Washburn pointed out that folding systems aren’t the only option when it comes to glass walls either. Garage-style glass overhead doors can add a distinctive twist on the concept. Though slightly more cost effective than a bi-fold glass wall, he still estimates that this alternative will run around $20,000 each.

Regarding the price points of working with the material, Lamb admitted that glass is still expensive. But he also noted that by maintaining relatively steady pricing over the years, glass has gotten more competitive alongside the growing costs of construction staples such as lumber, masonry and asphalt. He also stressed that glass can seal a building’s outer envelope better and faster with more control, economy and energy efficiency than a blend of other construction materials.

‘It’s a great way to make building exteriors and interiors look amazing’

Complementing the structural applications, decorative uses of glass add creative touches to interiors and exteriors alike, replacing staples – such as countertops, shower walls and handrails – typically made from other materials. Glass also permits a wider range of effects than wood or stone. You can change the warmth or texture of glass with under-mounted lighting, make it turn opaque with the flip of a switch or even reduce solar heat gain by making it darken or lighten based on the amount of natural light exposure.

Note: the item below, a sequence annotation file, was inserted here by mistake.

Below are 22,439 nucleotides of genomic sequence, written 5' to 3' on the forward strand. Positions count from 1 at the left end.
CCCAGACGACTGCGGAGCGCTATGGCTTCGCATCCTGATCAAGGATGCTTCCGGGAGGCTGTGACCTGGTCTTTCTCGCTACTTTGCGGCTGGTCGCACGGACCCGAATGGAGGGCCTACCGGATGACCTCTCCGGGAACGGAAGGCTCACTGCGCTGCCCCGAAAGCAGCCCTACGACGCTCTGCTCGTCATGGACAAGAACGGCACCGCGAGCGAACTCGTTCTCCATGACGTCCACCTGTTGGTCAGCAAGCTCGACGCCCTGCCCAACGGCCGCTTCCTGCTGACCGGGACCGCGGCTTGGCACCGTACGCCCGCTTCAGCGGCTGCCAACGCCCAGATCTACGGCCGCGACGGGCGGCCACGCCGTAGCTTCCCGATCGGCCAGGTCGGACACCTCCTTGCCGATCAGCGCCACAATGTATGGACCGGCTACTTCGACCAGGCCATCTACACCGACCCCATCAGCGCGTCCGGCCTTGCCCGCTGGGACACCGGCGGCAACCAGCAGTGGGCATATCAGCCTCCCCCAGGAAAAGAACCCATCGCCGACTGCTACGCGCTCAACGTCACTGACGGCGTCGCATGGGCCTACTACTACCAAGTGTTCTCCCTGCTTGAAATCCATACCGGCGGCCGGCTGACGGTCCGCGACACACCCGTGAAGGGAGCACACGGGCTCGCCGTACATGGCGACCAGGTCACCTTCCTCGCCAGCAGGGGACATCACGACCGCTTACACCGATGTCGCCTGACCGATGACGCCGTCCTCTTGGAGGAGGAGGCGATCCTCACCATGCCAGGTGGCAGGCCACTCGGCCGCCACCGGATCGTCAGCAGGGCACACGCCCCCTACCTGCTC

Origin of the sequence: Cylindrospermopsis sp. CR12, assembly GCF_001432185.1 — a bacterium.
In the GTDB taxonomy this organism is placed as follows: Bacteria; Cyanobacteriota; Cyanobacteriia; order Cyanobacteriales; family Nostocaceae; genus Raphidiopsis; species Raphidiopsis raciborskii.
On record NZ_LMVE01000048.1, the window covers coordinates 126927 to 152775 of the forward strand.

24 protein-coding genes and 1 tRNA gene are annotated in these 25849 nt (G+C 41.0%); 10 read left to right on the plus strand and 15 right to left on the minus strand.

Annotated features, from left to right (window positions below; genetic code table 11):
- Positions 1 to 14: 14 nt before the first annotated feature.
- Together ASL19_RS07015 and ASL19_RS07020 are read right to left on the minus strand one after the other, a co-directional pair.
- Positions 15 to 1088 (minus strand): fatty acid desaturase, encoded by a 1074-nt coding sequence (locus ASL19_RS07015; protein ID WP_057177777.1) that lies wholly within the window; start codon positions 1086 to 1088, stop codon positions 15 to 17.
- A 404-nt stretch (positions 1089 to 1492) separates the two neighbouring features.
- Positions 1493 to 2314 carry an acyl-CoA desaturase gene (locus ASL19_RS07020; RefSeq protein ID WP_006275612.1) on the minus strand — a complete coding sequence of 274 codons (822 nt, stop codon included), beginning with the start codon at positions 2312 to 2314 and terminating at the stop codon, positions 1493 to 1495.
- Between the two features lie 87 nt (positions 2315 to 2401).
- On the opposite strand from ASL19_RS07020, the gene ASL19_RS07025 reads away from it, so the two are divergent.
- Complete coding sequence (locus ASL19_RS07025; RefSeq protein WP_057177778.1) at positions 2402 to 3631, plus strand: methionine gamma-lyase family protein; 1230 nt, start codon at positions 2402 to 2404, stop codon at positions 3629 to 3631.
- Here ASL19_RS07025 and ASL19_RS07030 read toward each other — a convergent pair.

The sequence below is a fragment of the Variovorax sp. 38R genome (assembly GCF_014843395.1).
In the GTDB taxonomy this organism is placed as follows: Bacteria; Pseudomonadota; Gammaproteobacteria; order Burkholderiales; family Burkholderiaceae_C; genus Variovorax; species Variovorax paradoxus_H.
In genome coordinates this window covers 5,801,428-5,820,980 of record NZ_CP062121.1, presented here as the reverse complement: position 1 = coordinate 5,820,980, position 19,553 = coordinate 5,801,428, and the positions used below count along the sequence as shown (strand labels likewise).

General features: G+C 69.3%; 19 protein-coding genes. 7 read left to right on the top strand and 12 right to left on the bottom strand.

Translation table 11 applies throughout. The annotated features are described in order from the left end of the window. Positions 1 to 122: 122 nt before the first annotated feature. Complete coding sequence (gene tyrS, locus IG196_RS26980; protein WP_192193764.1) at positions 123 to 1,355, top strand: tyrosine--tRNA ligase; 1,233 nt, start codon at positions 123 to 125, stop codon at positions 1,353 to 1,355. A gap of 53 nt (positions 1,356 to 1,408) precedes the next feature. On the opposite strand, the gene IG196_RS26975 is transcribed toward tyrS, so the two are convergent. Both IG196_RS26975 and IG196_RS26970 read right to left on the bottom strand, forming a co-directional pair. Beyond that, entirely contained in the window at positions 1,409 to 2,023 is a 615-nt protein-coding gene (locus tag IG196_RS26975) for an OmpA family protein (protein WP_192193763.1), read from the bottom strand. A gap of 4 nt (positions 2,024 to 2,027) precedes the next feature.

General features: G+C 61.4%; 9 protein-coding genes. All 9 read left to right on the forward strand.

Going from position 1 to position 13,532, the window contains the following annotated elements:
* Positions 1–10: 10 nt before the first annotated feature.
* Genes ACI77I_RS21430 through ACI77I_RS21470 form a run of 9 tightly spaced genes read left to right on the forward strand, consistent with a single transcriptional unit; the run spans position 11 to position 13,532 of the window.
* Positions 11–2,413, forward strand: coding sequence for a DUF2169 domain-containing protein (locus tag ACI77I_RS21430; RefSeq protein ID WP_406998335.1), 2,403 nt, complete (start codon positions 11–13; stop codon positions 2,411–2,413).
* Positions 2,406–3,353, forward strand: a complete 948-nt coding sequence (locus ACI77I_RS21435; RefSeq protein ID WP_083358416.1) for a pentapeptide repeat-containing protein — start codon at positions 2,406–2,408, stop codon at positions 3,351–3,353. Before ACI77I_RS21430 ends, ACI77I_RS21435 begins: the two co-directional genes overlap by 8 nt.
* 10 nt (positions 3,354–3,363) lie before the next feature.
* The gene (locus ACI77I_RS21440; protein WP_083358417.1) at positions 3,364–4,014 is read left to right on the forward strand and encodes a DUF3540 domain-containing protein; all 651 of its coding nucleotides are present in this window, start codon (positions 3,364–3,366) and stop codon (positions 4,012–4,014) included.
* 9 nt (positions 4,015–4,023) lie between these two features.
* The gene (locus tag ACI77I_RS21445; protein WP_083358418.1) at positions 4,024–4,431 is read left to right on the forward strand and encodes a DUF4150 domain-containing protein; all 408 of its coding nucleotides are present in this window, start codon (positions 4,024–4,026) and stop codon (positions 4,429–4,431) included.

While glass countertops have existed for years, new designs rival granite, marble and other surfaces both aesthetically and for practicality. According to ThinkGlass, non-porous pure glass countertops don’t stain, don’t require sealing and represent the most hygienic countertop surface on the market. They also don’t crack or scorch under high heat, and textured finishes will mask everything from fingerprints to scratches. Countertops can also be made from recycled glass, adding an eco-friendly component.

And the applications don’t stop there. Lamb suggested the need for designers and consumers to stop regarding glass as fragile or delicate, citing newer commercial buildings in Dallas that even have large glass staircases.

“There is a luxury to glass; there’s something about it,” Lamb said. “It’s clean and has a good look to it. When everybody sees it, they are kind of in awe about it. From a design standpoint, it’s a great way to make building exteriors and interiors look amazing.”


Contributing Editor, Property Management Insider
President, Ballpark Impressions, LLC

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Tim Blackwell is a long-time publishing and printing executive in the Dallas/Fort Worth area who writes about the multifamily housing and transportation industries. He has contributed numerous articles to Property Management Insider, and worked as a newspaper reporter in the D/FW area. Blackwell is president of Ballpark Impressions, and publishes the Cowcatcher Magazine. He is a member of the Fort Worth Chapter/Society of Professional Journalists.